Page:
The Association of British Insurer's (ABI) alternative to the National Pension Savings Scheme (NPSS) would aslo eliminate the need for advice based interviews, Lord Turner told the Treasury Select Committee today.
The Chairman of the Pensions Commission said there was “more commonality than difference between the two models”, suggesting the choice was between the ABI’s Partnership Pensions and the NPSS, as the National Association of Pension Funds’ (NAPF) proposals for Super Trusts was “off at a tangent”.
He said in the nature of design and the cost assumptions, there was more similarity between the two models and the current products on the market.
Turner stated: “What the ABI is trying to do is eliminate commission based salesman, as that is where a lot of cost is coming from in the form of commission paid to IFAs.”
He added what the ABI model and the NPSS are doing is “eliminating the need for an IFA to conduct an expensive regulated interview. This is a common feature, and one which is achievable.”
While giving evidence Lord Turner also reiterated his view that advice is the most costly part of the current process, pointing out 20 years ago what IFAs do was called sales not advice.
He said the change to advice came when people realised a commission based sales force led to some questionable practices, and so regulation was introduced to make it safer but that this also made advice more expensive.
Instead, Turner suggested with contingent compulsion on the part of employers and visible progress on the subject of means-testing, the NPSS would be beneficial to the vast majority of people without the need for individual advice interviews.
For people with high debts on credit cards, who would be better off opting out of the scheme, Turner suggested information through literature, and Citizens Advice Bureaux would allow people to be capable of making the decision without independent individual advice.
Speaking earlier in the session, Clive Briault, managing director of retail markets at the Financial Services Authority (FSA) agreed it may be possible “to offer information on choice without an advice intermediary”, with people capable of making decisions providing choices were limited and there was clear, simple, generic information available.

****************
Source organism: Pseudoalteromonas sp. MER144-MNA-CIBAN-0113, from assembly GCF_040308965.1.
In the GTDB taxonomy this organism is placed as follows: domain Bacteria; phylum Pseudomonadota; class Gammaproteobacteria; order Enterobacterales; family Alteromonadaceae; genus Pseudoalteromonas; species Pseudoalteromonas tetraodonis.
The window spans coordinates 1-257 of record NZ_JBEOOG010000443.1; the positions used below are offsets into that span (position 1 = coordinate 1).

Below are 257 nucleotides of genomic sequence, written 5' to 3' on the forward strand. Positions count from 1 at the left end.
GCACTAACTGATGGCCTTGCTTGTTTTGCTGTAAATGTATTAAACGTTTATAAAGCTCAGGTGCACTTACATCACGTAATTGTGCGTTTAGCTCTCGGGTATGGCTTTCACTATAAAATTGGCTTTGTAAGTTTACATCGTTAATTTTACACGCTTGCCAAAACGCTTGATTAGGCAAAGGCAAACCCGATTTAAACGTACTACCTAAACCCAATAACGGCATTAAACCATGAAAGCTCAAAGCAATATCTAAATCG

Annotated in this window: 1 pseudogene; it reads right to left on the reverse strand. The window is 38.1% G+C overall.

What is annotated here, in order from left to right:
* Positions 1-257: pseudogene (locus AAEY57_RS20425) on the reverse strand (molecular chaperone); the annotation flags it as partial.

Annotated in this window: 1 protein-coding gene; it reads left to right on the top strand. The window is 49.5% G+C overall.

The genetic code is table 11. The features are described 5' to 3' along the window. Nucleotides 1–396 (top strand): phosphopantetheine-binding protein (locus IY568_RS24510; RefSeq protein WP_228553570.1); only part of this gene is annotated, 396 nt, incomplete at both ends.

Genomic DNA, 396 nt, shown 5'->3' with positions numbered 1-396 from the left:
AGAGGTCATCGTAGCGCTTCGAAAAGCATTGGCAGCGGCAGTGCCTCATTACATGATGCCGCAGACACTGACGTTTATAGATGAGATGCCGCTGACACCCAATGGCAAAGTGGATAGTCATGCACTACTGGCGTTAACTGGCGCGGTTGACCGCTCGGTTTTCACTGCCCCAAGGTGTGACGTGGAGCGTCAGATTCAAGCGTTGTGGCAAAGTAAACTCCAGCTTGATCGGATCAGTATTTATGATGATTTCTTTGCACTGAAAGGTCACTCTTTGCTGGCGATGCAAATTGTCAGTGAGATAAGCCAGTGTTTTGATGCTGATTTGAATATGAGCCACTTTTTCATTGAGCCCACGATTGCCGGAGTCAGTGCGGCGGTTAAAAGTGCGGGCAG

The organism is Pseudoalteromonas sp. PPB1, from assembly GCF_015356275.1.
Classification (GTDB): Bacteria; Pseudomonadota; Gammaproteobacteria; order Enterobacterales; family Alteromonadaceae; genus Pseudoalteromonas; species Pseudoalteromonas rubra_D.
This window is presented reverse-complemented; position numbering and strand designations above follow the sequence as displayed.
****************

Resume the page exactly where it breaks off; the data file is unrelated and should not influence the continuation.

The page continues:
Briault suggested one way of doing this would be to follow the design of the ABI model which sees the issue of choice falling primarily on the employer rather than the employee, and with employers being provided with information which the FSA would not necessarily regulate.
On the issue of suitability and regulated advice, he added the main requirement would be information should be provided to employees, preferably through the employer, to decide whether to opt-out, and with some possible explanation of means-testing and the choice of funds available.
Briault stated this could be quite minimalist and could be no more than a clearly written leaflet explaining the options, describing it not as a regulated advice regime, but as a consumer information regime.
Michelle Cracknell, business development director at IFA firm Origen, says in general the issue of advice in NPSS comes down to the fact pensions are sold, not bought.
She adds: “In order to get individuals to save for their retirement, either the government needs to make pension contributions compulsory, in which case the problem is how much it should be, or alternatively the adviser needs to be an integral part of the process to show the benefit of saving for your retirement through a pension.”
Lesley-Anne Creffield, principal at IFA firm Morgan Peterson, agrees adding to have an adviser-free pension is ridiculous as it means the employers and employees will have no access to advise on any aspects relating to joining the NPSS or at any point of their membership when their personal circumstances or the nature of the scheme provisions should change.
She adds advice acts as consumer protection and is vital for a number of reasons including asset allocation decisions, whether the NPSS is suitable for a higher rate tax payer, and the impact of means-testing.
Creffield says: “We already have Stakeholder pensions which come with full consumer protection as it is regulated by the FSA and the Pensions Regulator throughout the term of membership and advice can be provided. Although this scheme is more expensive than the proposed NPSS, surely it is more beneficial as the charges will pail into insignificance provided the investment advice and suitability for each member is taken into consideration.”
And John Lawson, head of pensions policy at Standard Life, says there are ways of trying to build advice into the models suggested, but it really needs to be a separate charge.
He says: “At the moment its all mixed up with the product, and it needs to be set out as a fee, as generally employers might be prepared to pay a little bit extra to have someone explain to their employees what a valuable benefit the pension is. But no-one is asking them, or putting it forward in quite the right way.”
If you have any comments you would like to add to this story or would like to speak to its author about a similar subject, telephone Nyree Stewart on 020 7968 4558 or email [email protected]IFAonline
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